Human Rights Situation Deteriorates in Mali

With the recent political instability engulfing Mali, reports have surfaced that human rights situation is deteriorating as Tuareg-led rebels has seized the northern part of the country.

Reports say that civilians in norther Mali have been killed, robbed, raped and forced to flee.

The top United Nations human rights official today expressed deep concern on the deteriorating human rights situation in the country.

High Commissioner for Human Rights Navi Pillay also called for urgent national and international action to end the political instability that has been fuelling recent violence in Mali.

Said Djinnit, Special Representative of the SecretaryGeneral for West Africa, briefs correspondents on the situation in the region, including in Mali, where a coup d’etat took place one week ago. UN Photo/Jean-Marc Ferre

She notes that it is difficult at this point to be sure of the scale of the human rights violations taking place. However, a variety of different rebel groups have been accused of looting private and public property, including hospitals and health care facilities.

Ms. Pillay is concerned that the longer the instability continued, the more the human rights situation will worsen.

Reports say thousands of people already fleeing the northern region to seek refuge in neighbouring countries.

The UN High Commissioner for Refugees (UNHCR) reports that thousands of refugees have entered Niger, Burkina Faso and Mauritania.

On January this year, thousands of refugees fled to neighbouring countries to escape from recent outbreak of conflict in northern Mali clashes resumed between Government forces and Tuareg rebels, leading to the displacement of more than 200,000 people.

Reports say thousands of refugees have entered Niger, Burkina Faso and Mauritania.

In addition, mutineers Malian soldiers also launched forcible seizure of power from the democratically-elected Government and the mutineers announced the dissolution of the Government and seized control of the country. The mutineers demand for a return to constitutional rule.

Earlier this week, the Economic Community of West African States (ECOWAS) continues mediation effort by signing an agreement with country’s military junta.

Reports say the Mali’s junta overthrew President Amadou Toumani Toure in a coup.

With the agreement signed by both parties, the military junta agreed to hand over power to the National Assembly president, in return for the lifting of sanctions imposed by ECOWAS and an amnesty of its members from prosecution.

The High Commissioner said reports suggest that tensions between different ethnic groups are fueling more violence, increasing the risk of sectarian violence as well.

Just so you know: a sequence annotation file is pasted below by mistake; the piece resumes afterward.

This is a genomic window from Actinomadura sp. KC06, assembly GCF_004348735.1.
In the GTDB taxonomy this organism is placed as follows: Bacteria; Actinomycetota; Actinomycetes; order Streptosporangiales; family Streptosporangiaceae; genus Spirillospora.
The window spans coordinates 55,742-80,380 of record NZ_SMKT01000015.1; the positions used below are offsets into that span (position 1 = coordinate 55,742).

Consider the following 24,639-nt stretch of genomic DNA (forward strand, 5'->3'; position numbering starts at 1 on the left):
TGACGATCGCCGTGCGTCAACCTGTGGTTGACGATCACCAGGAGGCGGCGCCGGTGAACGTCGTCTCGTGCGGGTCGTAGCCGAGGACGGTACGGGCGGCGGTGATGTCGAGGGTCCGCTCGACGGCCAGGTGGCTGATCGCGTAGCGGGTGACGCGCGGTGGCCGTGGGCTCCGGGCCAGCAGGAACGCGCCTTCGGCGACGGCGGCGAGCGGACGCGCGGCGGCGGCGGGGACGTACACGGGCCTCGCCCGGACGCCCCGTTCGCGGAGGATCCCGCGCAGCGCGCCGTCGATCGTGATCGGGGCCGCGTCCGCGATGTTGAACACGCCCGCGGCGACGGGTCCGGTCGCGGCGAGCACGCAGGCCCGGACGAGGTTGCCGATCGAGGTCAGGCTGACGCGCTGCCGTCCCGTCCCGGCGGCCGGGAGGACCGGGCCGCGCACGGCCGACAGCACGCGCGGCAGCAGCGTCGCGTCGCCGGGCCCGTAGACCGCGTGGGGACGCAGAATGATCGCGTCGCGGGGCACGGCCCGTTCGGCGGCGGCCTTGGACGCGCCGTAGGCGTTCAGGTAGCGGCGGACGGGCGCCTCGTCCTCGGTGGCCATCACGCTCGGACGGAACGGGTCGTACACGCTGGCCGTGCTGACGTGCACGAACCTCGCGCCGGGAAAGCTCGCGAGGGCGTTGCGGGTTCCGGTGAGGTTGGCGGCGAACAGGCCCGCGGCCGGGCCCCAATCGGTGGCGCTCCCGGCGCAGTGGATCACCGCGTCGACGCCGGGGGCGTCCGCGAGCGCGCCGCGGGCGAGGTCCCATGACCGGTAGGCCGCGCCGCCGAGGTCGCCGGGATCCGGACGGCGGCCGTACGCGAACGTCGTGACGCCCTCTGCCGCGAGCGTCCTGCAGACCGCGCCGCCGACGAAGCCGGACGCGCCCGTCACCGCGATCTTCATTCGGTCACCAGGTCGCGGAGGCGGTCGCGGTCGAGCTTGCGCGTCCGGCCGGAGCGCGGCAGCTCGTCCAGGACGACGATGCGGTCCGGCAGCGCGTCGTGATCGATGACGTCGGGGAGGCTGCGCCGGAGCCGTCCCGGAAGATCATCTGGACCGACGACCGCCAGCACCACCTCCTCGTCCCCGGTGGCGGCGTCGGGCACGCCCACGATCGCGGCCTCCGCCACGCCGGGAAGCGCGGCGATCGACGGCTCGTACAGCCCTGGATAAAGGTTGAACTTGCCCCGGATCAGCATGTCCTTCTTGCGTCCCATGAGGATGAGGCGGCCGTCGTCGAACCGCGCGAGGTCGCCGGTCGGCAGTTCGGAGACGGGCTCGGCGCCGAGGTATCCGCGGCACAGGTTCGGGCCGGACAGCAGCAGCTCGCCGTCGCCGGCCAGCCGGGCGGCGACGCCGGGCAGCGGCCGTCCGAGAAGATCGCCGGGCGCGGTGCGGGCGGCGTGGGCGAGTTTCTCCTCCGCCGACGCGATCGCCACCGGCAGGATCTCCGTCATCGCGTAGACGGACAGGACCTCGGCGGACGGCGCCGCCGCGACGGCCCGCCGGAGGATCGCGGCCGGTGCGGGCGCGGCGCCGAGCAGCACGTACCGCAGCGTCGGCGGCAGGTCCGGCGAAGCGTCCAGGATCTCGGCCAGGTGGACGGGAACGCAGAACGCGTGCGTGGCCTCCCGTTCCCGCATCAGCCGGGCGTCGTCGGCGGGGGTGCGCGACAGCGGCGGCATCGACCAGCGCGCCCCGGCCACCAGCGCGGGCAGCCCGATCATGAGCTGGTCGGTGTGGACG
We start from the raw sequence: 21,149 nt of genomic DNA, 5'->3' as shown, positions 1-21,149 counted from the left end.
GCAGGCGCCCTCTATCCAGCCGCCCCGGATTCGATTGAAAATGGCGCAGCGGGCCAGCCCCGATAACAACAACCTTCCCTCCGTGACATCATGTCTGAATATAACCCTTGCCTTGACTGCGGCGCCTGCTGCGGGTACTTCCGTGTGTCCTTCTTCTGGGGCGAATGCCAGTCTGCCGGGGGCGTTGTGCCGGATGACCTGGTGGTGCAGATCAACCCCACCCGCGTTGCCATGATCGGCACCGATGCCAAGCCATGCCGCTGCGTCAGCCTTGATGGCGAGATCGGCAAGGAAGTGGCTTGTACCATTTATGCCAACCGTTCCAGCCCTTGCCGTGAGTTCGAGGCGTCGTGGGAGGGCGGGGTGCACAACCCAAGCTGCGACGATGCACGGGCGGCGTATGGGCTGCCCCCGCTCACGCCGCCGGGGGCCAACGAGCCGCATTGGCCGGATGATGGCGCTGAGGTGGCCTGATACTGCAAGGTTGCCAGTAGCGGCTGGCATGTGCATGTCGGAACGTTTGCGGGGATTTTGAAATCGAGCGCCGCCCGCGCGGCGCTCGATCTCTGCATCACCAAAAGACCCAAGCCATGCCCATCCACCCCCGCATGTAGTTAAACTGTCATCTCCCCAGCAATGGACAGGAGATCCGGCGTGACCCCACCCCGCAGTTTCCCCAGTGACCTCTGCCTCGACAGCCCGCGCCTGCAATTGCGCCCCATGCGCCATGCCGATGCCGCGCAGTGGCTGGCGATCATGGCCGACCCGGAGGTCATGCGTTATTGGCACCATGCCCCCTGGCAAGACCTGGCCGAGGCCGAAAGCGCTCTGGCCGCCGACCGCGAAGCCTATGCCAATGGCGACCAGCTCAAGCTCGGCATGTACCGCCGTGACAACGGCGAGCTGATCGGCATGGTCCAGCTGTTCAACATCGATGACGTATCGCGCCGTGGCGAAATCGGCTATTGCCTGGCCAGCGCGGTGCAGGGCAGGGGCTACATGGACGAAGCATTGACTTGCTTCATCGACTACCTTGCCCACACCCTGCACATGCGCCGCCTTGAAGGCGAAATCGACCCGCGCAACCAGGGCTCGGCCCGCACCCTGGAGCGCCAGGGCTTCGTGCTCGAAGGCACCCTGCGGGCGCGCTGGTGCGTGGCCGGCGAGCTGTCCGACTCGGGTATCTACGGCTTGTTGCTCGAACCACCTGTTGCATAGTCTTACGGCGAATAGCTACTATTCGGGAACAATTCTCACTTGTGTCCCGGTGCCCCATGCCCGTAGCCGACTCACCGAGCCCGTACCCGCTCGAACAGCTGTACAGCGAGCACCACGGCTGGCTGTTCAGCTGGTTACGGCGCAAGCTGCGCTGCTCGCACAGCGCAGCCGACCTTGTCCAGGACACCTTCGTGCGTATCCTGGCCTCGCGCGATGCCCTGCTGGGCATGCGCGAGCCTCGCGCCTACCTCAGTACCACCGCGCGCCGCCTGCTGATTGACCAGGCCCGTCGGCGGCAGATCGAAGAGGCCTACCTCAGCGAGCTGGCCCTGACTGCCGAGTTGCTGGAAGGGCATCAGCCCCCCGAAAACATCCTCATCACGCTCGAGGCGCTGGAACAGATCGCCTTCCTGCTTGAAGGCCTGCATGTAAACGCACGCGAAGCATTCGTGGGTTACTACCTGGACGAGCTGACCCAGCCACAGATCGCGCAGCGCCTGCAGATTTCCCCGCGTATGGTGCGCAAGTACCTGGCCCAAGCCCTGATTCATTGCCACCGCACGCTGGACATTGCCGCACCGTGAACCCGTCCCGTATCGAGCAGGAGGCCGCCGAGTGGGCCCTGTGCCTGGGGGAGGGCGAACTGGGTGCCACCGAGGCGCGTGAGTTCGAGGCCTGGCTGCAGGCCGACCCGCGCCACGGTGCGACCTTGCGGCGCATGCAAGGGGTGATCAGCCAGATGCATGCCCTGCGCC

Unveiled women have allegedly received threats and intimidation. There are allegations that non-Muslims in the northern part of the country may have been deliberately targeted and killed by extremist religious groups, she added.

She cites human rights violations, including illegal arrests, poor conditions of detention and attempts to restrict the right to freedom of expression, have been reported in the capital in Bamako in the wake of the military takeover on 22 March.

However, Ms. Pillay welcomed recent efforts to restore constitutional order, particularly today’s planned hand-over of power by the military coup leaders to the National Assembly Speaker.

The political situation, however, remains extremely tense and fragile, Ms. Pillay stressed.

The Tuareg, a nomadic tribe, have attacked several towns in northern Mali in mid-january and demanding autonomy.

This January, the Azawad National Liberation Movement (MNLA) – a Tuareg rebel movement, comprised of many warriors who launched a brutal attack against the Malian state military.

According to reports, MLNA has about 1,000 members and also includes Tuareg soldiers who deserted the Malian army.

The Malian government has claimed that MNLA of having links to Al-Qaeda in the Islamic Maghreb.

Tuareg nomads are present throughout the Sahel region of Africa. Both Mali and Niger have battled Tuareg uprisings in the last decade.

Mina Fabulous follows the news, especially what is going on in the US State Department. Mina turns State Department waffle into plain English. Mina Fabulous is the pen name of Carmen Avalino, the NewsBlaze production editor. When she isn’t preparing stories for NewsBlaze writers, she writes stories, but to separate her editing and writing identities, she uses the name given by her family and friends.